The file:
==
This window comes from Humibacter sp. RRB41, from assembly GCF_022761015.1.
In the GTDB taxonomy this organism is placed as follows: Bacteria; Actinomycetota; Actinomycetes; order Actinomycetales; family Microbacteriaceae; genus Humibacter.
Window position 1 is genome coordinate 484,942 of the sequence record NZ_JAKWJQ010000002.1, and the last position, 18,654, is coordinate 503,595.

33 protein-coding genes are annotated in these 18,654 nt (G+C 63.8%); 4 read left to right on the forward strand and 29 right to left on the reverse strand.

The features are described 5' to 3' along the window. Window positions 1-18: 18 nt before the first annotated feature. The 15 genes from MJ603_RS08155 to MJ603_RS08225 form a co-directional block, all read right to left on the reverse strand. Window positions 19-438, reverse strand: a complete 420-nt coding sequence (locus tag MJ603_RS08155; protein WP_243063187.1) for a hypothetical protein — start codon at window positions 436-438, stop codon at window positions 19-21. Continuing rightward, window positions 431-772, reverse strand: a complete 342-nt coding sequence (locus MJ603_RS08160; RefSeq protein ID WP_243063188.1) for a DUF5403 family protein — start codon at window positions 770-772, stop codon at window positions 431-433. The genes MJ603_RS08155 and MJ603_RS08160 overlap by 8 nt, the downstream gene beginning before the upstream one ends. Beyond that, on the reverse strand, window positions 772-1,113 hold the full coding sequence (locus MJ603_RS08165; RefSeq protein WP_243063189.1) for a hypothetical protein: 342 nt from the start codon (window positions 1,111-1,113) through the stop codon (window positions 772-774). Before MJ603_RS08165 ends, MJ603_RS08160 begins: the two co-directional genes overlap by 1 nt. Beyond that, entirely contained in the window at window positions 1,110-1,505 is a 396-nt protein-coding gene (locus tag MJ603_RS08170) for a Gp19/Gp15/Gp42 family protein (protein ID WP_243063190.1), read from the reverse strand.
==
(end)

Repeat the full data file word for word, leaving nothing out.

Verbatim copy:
This window comes from Humibacter sp. RRB41, from assembly GCF_022761015.1.
In the GTDB taxonomy this organism is placed as follows: Bacteria; Actinomycetota; Actinomycetes; order Actinomycetales; family Microbacteriaceae; genus Humibacter.
Window position 1 is genome coordinate 484,942 of the sequence record NZ_JAKWJQ010000002.1, and the last position, 18,654, is coordinate 503,595.

33 protein-coding genes are annotated in these 18,654 nt (G+C 63.8%); 4 read left to right on the forward strand and 29 right to left on the reverse strand.

The features are described 5' to 3' along the window. Window positions 1-18: 18 nt before the first annotated feature. The 15 genes from MJ603_RS08155 to MJ603_RS08225 form a co-directional block, all read right to left on the reverse strand. Window positions 19-438, reverse strand: a complete 420-nt coding sequence (locus tag MJ603_RS08155; protein WP_243063187.1) for a hypothetical protein — start codon at window positions 436-438, stop codon at window positions 19-21. Continuing rightward, window positions 431-772, reverse strand: a complete 342-nt coding sequence (locus MJ603_RS08160; RefSeq protein ID WP_243063188.1) for a DUF5403 family protein — start codon at window positions 770-772, stop codon at window positions 431-433. The genes MJ603_RS08155 and MJ603_RS08160 overlap by 8 nt, the downstream gene beginning before the upstream one ends. Beyond that, on the reverse strand, window positions 772-1,113 hold the full coding sequence (locus MJ603_RS08165; RefSeq protein WP_243063189.1) for a hypothetical protein: 342 nt from the start codon (window positions 1,111-1,113) through the stop codon (window positions 772-774). Before MJ603_RS08165 ends, MJ603_RS08160 begins: the two co-directional genes overlap by 1 nt. Beyond that, entirely contained in the window at window positions 1,110-1,505 is a 396-nt protein-coding gene (locus tag MJ603_RS08170) for a Gp19/Gp15/Gp42 family protein (protein ID WP_243063190.1), read from the reverse strand.